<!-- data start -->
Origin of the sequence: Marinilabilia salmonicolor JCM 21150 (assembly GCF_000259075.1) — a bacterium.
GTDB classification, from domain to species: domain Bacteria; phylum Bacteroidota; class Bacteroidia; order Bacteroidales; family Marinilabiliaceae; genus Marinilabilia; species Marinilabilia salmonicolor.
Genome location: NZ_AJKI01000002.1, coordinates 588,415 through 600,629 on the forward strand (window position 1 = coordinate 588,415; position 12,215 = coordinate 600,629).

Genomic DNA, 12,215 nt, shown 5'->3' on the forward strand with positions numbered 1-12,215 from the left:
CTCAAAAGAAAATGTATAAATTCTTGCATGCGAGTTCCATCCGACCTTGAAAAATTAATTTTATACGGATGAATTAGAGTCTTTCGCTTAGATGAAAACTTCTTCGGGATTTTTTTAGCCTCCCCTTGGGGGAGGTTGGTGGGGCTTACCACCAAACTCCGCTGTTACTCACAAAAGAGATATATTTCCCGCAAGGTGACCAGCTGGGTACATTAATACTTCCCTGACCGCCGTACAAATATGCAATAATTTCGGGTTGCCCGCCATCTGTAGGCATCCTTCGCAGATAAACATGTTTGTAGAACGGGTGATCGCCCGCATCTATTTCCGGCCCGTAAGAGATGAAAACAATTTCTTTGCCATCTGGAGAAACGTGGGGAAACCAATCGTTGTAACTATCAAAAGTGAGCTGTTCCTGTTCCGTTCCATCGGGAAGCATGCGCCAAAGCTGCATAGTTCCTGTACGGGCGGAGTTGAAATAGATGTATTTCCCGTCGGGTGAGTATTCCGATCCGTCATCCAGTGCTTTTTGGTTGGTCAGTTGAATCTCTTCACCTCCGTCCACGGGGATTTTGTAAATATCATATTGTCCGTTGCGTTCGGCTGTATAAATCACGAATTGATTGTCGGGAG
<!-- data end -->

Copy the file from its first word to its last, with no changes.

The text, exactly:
Origin of the sequence: Marinilabilia salmonicolor JCM 21150 (assembly GCF_000259075.1) — a bacterium.
GTDB classification, from domain to species: domain Bacteria; phylum Bacteroidota; class Bacteroidia; order Bacteroidales; family Marinilabiliaceae; genus Marinilabilia; species Marinilabilia salmonicolor.
Genome location: NZ_AJKI01000002.1, coordinates 588,415 through 600,629 on the forward strand (window position 1 = coordinate 588,415; position 12,215 = coordinate 600,629).

Genomic DNA, 12,215 nt, shown 5'->3' on the forward strand with positions numbered 1-12,215 from the left:
CTCAAAAGAAAATGTATAAATTCTTGCATGCGAGTTCCATCCGACCTTGAAAAATTAATTTTATACGGATGAATTAGAGTCTTTCGCTTAGATGAAAACTTCTTCGGGATTTTTTTAGCCTCCCCTTGGGGGAGGTTGGTGGGGCTTACCACCAAACTCCGCTGTTACTCACAAAAGAGATATATTTCCCGCAAGGTGACCAGCTGGGTACATTAATACTTCCCTGACCGCCGTACAAATATGCAATAATTTCGGGTTGCCCGCCATCTGTAGGCATCCTTCGCAGATAAACATGTTTGTAGAACGGGTGATCGCCCGCATCTATTTCCGGCCCGTAAGAGATGAAAACAATTTCTTTGCCATCTGGAGAAACGTGGGGAAACCAATCGTTGTAACTATCAAAAGTGAGCTGTTCCTGTTCCGTTCCATCGGGAAGCATGCGCCAAAGCTGCATAGTTCCTGTACGGGCGGAGTTGAAATAGATGTATTTCCCGTCGGGTGAGTATTCCGATCCGTCATCCAGTGCTTTTTGGTTGGTCAGTTGAATCTCTTCACCTCCGTCCACGGGGATTTTGTAAATATCATATTGTCCGTTGCGTTCGGCTGTATAAATCACGAATTGATTGTCGGGAG